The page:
Review Request: Add ClassOption.STRONG and default is unspecified
mandy.chung at oracle.com
Wed Mar 11 22:12:53 UTC 2020
Alex suggests to keep the default unspecified, which I think it's a
great suggestion such that people do not have to rely on the
This patch adds a new ClassOption::STRONG enum constant while keeping
On 3/10/20 9:55 PM, John Rose wrote:
> I agree with Alex. Class loaders map names to classes. It’s not
> natural *semantically* for a nameless class to have its lifetime
> determined by a class loader. It may be more natural *in our
> JVM implementation* (hence more performant, in the *current*
> implementation) to have a non-weak link, but let’s do this only
> if users request it explicitly.
> On Mar 10, 2020, at 4:55 PM, Mandy Chung <mandy.chung at oracle.com
> <mailto:mandy.chung at oracle.com>> wrote:
>> Brian, John, et al,
>> Alex has given his feedback on the weak class feature (attached).
>> Alex recommends to change the default of hidden classes be weak
>> classes and introduce a ClassOption::STRONG option if it wants to
>> ensure that the hidden class is not being reclaimed until the class
>> loader becomes unreachable. See more details below.
>> We tried to keep a hidden class be a normal class from JVM's point of
>> view. Classes in the VM implementation have the same lifecycle as
>> the defining class loader. In addition, LambdaForms and Nashorn are
>> the only JDK use of hidden weak classes. All others such as lambda
>> metafactory and string concat use hidden (strong) classes as they are
>> part of the target class' internal implementation and should be
>> unloaded altogether. Hence strong reference to hidden classes is the
>> What's your recommendation?
>> -------- Forwarded Message --------
>> Subject: Weak references to hidden classes
>> Date: Tue, 10 Mar 2020 16:16:50 -0700
>> From: Alex Buckley <alex.buckley at oracle.com>
>> Organization: Oracle Corporation
>> To: Mandy Chung <mandy.chung at oracle.com>
>> JEP 371 says that a hidden class may be weakly referenced by its
>> class loader. Which loader? The only loader with any connection to a
>> hidden class is the loader nominated to serve as the defining loader
>> by the API spec of defineHiddenClass. However, that spec doesn't say
>> "The defining loader holds a strong reference to the hidden class"
>> because no spec says anything about how a class loader refers to a class.
>> (The only relationship we do specify is the other way around --
>> ClassLoader says "Every Class object contains a reference to the
>> ClassLoader that defined it." -- and happily that relationship holds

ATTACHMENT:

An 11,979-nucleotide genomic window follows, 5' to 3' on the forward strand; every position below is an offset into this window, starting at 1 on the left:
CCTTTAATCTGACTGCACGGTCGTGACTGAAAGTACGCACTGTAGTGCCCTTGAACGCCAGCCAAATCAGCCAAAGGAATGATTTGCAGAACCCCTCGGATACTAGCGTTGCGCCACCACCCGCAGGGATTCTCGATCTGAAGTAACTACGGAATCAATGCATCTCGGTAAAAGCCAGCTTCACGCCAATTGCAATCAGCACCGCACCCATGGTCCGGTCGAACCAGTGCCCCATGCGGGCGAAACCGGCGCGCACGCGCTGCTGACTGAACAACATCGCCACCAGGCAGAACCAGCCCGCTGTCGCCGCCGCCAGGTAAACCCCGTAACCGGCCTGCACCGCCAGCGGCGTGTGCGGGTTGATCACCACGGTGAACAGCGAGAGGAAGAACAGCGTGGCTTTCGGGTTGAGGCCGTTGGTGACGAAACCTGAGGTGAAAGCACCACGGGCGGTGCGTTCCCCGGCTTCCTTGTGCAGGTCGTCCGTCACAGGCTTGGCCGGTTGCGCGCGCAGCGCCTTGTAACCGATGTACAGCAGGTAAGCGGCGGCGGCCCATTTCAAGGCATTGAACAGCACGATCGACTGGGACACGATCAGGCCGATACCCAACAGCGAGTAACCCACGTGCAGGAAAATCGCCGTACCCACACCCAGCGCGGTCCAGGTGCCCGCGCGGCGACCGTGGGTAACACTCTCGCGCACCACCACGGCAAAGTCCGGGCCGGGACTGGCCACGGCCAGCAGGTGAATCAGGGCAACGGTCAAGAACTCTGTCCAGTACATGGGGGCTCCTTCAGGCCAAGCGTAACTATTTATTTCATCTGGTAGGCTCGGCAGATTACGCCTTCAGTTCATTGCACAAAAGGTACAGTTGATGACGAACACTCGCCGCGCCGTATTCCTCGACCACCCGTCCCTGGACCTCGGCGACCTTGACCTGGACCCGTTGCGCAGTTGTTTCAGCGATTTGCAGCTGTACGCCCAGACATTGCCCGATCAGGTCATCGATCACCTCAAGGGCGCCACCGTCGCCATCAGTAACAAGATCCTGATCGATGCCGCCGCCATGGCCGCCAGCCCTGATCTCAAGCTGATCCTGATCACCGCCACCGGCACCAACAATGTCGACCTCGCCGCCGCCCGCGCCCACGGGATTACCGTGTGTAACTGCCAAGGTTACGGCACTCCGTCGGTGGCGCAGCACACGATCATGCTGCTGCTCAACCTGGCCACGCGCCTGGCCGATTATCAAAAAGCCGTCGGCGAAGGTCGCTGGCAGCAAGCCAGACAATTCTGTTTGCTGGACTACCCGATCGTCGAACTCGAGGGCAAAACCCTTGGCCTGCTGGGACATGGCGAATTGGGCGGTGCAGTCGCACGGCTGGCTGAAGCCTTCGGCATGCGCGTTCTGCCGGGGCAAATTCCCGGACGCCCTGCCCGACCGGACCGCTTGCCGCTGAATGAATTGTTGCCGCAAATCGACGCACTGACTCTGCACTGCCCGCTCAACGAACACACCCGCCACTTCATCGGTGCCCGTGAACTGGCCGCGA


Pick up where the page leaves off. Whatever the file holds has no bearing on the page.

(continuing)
>> for a hidden class too.)
>> Point is, it's odd for defineHiddenClass to standardize how a class
>> loader refers to a hidden class when, conceptually, class loaders are
>> not meant to "know" about hidden classes.
>> (The connection between a defining loader and a hidden class is a
>> mere accounting trick done to support the hidden class's own code. No
>> class loader, not even that defining loader, knows how to respond to
>> a class load request for the hidden class.)
>> It's especially odd for defineHiddenClass's default to be a strong
>> reference. That default aligns with ClassLoader::defineClass, the API
>> we're trying to avoid, and doesn't align with
>> Unsafe::defineAnonymousClass, the API we're trying to recreate!
>> I understand there are performance reasons to want a loader to use a
>> strong reference rather than a weak reference. Accepting that claim,
>> I recommend having the implementation use a weak reference by
>> default, having the spec allow that, then introducing
>> ClassOption.STRONG to force a strong reference. That is, specify that:
>> "In the absence of an option, the defining loader's relationship with
>> the hidden class is unspecified, and the loader implementation may
>> use a strong reference or a weak reference to keep track of the
>> hidden class. If a hidden class is not strongly referenced by the
>> class loader which is deemed to be its defining loader, then the
>> hidden class can be unloaded when library code no longer refers to
>> it. Library developers who wish to prevent the hidden class from
>> being unloaded must ensure that its Class object is never reclaimed,
>> or else use the ClassOption.STRONG option."
>> I understand there is a concern that developers would not realize /
>> be surprised by getting a weak reference as the default
>> implementation. However, the planet-wide audience for
>> defineHiddenClass is perhaps 500 developers. They already have to
>> know what they're doing because the features of hidden classes are
>> already more limited than the features of VM-anonymous classes.,
>> e.g., no constant pool patching. The usual "Java should save
>> developers from making silly mistakes" rule doesn't apply here.
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